We make our spirally descent into the small but bustling city of Santiago Tuxtla where itís time for a Pemex stop. As I was pulling in, the attendants motion me into a lane, other than the one I was attempting to enter. This lane had a series of rocks blocking me from driving straight through. So after filling up, I backed slowly out of the spot, carefully watching the rear view mirrors. In my blind spot there happened to be a lone gas pump... I fortunately missed the pump but caught the guard rail protecting it. It made enough noise when I hit that the workers at the autolavado across the street, broke out in cheer. Iím thinking if they can hear it, it must be real bad! Luckily, the drivers side tail light lens took the main hit, plus we ended up with a minimal crease on the corner of the Expeditionís lift gate. Jan ordered a whole new lens from CertiFit in Minnesota ($28) and Cazador on the PlayaInfo forum was kind enough to tote it to Playa for us.


^In the hills above Santiago Tuxtla there are roadside stands along the highway selling this stuff


^Although most items are for cooking... the one with the horse on it is sugar cane rum

After the big bump at the Pemex, we once again set our sights for Catemaco, less than 20 miles away. Weíd first need to pass through San Andreas Tuxtla which sits squarely between the two towns. San Andreas Tuxtla is the more sizeable of the three with a beautiful zocalo lined with shops, restaurants and upscale hotels. Itís also the main shopping hub for the other two towns. In short order, we reach the turnoff into Catemaco where a uniformed man steps out of a booth and waves us to stop. At first glance, I thought he was a police officer but as I get closer, I realize heís the equivalent of the chamber of commerce. He shows us a laminated menu of the various activities heís promoting... what no brujos? As we pull away, weíre immediately buzzed from both side of the vehicle by two guys on mopeds soliciting tours from a similar laminated menu... no, I donít want to see fat little monkeys stuck on an island in the middle of Lake Catemaco. I just want to get to the Lake Catemaco waterfront... so they give me an escort. Of course, once they get me to the waterfront, they click into sell mode for the bar or restaurant that gives them the best kickback. Instead, we follow the roadway along the lake to the far end and enjoy the peacefulness it offers. Besides, Gracie had her own kind of business in mind... finally learning to decipher her whimpers.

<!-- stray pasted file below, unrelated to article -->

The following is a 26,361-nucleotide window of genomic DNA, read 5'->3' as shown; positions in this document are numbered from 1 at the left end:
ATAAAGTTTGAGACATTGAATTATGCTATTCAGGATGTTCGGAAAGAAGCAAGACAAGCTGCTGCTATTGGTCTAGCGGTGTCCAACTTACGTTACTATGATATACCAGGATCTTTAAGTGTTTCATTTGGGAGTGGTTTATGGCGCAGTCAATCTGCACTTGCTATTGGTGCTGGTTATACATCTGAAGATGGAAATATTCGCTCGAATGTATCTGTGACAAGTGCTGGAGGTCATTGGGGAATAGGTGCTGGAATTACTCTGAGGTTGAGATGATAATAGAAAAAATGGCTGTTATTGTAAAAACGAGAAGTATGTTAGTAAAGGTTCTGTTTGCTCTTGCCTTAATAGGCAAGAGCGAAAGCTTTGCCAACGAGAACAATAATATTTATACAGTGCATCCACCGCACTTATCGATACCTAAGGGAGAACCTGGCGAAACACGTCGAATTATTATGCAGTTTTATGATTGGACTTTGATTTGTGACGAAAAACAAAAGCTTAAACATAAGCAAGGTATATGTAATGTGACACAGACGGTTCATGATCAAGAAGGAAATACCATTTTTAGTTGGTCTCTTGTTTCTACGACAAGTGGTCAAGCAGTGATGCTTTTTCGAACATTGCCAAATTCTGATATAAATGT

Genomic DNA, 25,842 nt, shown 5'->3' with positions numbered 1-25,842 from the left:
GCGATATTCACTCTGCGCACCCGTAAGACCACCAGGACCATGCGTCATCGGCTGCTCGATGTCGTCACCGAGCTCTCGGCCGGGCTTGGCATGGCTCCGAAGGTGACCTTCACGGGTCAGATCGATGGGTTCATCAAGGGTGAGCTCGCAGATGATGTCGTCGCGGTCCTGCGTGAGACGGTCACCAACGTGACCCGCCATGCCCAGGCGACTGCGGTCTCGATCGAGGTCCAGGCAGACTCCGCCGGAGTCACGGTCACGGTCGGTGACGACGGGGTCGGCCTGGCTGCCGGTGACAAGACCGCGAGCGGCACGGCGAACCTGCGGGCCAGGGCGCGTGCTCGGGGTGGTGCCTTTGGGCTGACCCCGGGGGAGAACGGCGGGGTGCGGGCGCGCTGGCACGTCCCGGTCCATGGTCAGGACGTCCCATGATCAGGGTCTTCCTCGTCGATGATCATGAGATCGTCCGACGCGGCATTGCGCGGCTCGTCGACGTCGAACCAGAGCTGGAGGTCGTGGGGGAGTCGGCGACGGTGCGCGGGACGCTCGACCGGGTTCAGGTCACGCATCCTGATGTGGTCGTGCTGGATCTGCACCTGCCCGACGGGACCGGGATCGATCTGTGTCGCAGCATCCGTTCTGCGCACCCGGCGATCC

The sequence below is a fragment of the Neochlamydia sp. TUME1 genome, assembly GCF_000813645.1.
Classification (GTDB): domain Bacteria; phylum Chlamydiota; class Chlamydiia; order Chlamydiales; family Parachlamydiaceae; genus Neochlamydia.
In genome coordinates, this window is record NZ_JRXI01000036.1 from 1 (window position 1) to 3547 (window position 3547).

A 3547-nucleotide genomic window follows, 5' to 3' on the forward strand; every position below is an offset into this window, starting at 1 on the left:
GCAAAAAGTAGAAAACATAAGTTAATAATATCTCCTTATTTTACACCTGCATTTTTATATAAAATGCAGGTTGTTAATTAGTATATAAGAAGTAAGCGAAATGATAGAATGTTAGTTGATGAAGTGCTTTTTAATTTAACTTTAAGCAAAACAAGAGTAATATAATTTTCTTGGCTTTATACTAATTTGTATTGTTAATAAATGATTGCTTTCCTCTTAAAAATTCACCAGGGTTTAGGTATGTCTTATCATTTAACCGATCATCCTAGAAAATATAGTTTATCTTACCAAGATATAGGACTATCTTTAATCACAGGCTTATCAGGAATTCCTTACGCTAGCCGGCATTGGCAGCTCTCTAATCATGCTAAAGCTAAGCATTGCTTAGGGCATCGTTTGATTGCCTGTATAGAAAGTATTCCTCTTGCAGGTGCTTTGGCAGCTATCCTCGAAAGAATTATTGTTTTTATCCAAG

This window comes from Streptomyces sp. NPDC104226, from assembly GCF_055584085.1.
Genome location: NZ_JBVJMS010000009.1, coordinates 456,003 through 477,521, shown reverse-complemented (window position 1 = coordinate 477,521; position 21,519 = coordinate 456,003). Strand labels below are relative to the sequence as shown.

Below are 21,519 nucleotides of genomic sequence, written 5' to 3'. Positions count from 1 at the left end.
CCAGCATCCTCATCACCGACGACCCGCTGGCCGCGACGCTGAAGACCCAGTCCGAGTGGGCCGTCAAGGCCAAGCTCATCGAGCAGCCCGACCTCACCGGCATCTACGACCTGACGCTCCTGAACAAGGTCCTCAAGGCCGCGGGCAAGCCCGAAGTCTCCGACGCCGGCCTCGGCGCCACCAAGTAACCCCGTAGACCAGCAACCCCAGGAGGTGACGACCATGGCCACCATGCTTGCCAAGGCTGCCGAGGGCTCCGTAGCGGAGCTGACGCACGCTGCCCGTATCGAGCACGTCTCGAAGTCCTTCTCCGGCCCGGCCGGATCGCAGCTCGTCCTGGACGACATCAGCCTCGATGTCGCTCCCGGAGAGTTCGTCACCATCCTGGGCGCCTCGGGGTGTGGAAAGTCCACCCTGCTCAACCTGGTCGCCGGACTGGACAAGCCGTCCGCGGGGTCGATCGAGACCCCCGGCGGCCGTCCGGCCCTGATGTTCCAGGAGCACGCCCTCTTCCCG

^Fishing and especially boat excursions are popular activities on Lake Catemaco


^There are several volcanic mountains nearby, but those in the distance are not.


^From what Iíve heard, people travel to Catemaco just for birding adventures.